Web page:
Although Thomas Cook was marketing the charms of Cornwall to the nation around 1910, the region remained essentially one for travellers rather than excursionists. Those who walked its country lanes noted that the hard labour of ploughing and harvesting was interspersed with moments of simple delight. In these late Edwardian summers, nature was bountiful and women and children could often be seen gathering blackberries in the hedgerows. After 1905, Harold Harvey began to celebrate these wayside activities, using the subject as a metaphor for the profound relationship between nature and mankind which was often concealed from city-dwellers.
The present picture, not apparently listed in Ridson and Sheppard, fits well into the pattern of Harvey's work around 1910.1 The child is probably that in Wading Ashore, 1909 (private collection), whilst the motif of young women carrying baskets on a hillside, anticipates Morning Sunshine, Harvey's Royal Academy exhibit of 1911 (fig. 1, sold Christie's, 6 March 1986 lot 80).2 Both pictures pre-date Elizabeth Forbes' Blackberry Gathering (National Museums of Merseyside, Walker Art Gallery), a monumental work exhibited posthumously in 1912, in which children take centre stage.3. Harvey and Forbes demonstrate the simple equation of nature's bounty with childhood innocence. Delving into the brambles, a child was on the edge of wonderland.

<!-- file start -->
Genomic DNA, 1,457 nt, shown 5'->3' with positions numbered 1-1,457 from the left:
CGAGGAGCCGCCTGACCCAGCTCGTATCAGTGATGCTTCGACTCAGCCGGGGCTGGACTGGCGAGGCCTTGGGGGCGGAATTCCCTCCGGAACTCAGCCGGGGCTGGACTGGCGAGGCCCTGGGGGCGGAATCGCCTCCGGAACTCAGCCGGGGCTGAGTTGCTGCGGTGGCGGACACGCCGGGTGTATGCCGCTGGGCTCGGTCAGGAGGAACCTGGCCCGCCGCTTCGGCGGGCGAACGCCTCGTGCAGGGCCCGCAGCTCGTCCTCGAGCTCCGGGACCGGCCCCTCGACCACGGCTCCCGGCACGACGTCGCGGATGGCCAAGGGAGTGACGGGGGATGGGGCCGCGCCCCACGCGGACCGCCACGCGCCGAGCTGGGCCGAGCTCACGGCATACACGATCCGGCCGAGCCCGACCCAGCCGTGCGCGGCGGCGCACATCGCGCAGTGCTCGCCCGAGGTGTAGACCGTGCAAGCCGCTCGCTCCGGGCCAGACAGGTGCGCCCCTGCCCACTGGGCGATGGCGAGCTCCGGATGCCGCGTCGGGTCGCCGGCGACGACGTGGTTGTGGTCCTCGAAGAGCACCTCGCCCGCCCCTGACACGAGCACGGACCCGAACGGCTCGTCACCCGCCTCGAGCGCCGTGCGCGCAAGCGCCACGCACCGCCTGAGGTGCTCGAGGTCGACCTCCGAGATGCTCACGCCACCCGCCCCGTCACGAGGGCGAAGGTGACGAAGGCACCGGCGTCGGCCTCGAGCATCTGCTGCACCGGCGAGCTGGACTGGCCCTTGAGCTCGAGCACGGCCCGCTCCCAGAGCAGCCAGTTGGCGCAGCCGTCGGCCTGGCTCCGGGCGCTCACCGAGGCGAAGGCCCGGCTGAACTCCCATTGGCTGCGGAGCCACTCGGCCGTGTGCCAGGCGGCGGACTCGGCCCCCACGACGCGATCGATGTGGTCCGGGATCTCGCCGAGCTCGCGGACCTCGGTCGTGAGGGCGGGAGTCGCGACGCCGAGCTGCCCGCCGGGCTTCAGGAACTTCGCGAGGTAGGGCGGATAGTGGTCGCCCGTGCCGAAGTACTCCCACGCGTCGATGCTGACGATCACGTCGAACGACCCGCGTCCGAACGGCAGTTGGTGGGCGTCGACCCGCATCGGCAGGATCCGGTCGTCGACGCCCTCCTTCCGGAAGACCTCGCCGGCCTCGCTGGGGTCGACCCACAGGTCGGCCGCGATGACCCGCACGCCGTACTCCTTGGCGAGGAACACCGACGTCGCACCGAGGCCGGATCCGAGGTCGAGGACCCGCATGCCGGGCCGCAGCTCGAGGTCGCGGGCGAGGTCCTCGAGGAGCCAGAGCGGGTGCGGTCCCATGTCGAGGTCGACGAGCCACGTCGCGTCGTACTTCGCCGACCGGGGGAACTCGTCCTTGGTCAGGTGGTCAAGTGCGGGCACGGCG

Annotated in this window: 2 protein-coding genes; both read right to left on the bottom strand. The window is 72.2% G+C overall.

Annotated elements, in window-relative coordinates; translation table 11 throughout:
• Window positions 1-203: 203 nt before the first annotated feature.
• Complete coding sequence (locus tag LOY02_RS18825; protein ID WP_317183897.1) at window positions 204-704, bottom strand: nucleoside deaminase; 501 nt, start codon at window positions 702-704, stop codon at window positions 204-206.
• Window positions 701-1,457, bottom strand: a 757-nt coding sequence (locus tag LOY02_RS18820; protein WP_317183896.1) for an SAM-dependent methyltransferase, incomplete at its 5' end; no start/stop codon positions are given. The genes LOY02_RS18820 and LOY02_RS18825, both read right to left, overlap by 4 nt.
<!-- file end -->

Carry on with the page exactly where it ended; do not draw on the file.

After the Great War, this sense of wonder had dissipated. In 1921, when Harvey returned to the theme of Blackberry Gatherers, (Christie's, 8 March 1990, lot 24a), the activity is transformed into a frieze in which a mother and child advance across the hilltop to meet an older girl who cocks her hat against the summer breeze.4 There is an assertion of independence in her action. The headscarves, bonnets and long white pinafores of pre-war days have been replaced by shorter skirts and club-heeled shoes. Harvey's style has been modified to accentuate the decorative possibilities of bolder colour and the golden atmospheric impressionism of Blackberry Harvest has dissolved in favour of a sharper delineation of form. Yet for all this, the theme expresses what one critic described as the rather wistful geniality of this corner of England'.5 Although the painter could not fail to notice that a new post-war generation was emerging, he remained constant in the belief that his Cornish roots contained the essence of Englishness.
1. Although clearly inscribed, 'Blackberry Harvest', it is possible that the picture was first exhibited under a more neutral title.
2. Peter Ridson and Pauline Sheppard, Harold Harvey, Painter of Cornwall, 2001, (Sansom and Co), nos. 120 and 143.
3. For further reference see Judith Cook, Melissa Hardie and Christiana Payne, Singing from the Walls, The Life and Art of Elizabeth Forbes, 2000 (Sansom and Co), p. 150 (cat. no. 4.27).
4. Ridson and Sheppard, 2001, p. 150 illus. no 306.
5. The Queen, 24 May 1913, quoted in Ridson and Sheppard, 2001, p. 93.